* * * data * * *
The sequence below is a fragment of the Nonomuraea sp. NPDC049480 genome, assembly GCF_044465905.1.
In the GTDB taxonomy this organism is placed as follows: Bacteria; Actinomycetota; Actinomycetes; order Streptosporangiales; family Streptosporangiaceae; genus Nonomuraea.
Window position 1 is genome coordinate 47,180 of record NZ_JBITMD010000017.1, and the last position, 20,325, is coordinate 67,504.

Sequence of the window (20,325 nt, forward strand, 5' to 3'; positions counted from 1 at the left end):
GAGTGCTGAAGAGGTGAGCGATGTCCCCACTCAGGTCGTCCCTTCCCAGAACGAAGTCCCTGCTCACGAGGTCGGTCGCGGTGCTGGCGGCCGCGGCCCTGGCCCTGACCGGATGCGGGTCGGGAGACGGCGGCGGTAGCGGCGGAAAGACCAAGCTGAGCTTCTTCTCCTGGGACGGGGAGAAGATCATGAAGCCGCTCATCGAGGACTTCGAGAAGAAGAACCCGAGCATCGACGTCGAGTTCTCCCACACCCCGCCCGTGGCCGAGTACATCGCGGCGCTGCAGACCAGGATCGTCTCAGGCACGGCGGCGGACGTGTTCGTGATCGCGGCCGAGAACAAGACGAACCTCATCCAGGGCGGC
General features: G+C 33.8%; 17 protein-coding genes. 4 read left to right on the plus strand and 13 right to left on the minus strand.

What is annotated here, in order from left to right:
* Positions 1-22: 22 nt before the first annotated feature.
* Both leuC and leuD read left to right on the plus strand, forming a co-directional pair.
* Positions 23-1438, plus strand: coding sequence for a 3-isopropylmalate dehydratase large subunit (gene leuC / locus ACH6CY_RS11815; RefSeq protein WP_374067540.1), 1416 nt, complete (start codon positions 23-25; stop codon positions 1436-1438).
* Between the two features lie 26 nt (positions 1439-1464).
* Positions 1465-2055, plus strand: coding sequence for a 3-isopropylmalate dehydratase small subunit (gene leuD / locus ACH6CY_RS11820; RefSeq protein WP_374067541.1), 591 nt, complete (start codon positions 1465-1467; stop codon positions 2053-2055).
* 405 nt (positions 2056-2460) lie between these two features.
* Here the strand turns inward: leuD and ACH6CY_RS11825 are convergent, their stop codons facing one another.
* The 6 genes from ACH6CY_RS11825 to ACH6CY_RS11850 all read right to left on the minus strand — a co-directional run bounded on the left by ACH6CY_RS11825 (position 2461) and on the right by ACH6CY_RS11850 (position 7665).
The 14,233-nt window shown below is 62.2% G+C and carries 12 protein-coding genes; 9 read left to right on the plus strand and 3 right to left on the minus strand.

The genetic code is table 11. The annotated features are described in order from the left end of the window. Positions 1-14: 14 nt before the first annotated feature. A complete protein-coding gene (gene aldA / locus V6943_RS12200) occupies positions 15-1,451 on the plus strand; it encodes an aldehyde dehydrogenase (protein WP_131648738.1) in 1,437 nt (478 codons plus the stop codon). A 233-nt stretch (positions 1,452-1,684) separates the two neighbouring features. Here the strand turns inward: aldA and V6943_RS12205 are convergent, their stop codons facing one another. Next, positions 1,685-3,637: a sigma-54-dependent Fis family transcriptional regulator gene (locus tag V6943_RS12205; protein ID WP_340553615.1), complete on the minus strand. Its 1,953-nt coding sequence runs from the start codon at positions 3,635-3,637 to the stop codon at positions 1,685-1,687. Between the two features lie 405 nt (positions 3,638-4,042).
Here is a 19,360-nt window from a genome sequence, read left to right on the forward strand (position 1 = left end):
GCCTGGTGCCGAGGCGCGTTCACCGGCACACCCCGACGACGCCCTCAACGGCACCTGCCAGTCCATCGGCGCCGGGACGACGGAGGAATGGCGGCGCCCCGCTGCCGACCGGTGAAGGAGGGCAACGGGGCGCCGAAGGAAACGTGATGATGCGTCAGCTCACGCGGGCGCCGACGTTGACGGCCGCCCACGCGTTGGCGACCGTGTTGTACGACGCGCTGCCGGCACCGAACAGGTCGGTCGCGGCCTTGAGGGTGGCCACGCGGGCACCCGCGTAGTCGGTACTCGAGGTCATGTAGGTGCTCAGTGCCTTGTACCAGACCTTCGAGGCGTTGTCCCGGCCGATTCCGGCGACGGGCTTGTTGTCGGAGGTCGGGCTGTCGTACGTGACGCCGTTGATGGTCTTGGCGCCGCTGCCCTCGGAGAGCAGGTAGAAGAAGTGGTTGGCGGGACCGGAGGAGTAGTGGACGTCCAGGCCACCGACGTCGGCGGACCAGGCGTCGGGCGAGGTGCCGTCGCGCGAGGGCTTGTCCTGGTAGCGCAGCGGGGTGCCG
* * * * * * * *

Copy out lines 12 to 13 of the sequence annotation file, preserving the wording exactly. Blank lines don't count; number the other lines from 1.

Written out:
* Positions 1465-2055, plus strand: coding sequence for a 3-isopropylmalate dehydratase small subunit (gene leuD / locus ACH6CY_RS11820; RefSeq protein WP_374067541.1), 591 nt, complete (start codon positions 1465-1467; stop codon positions 2053-2055).
* 405 nt (positions 2056-2460) lie between these two features.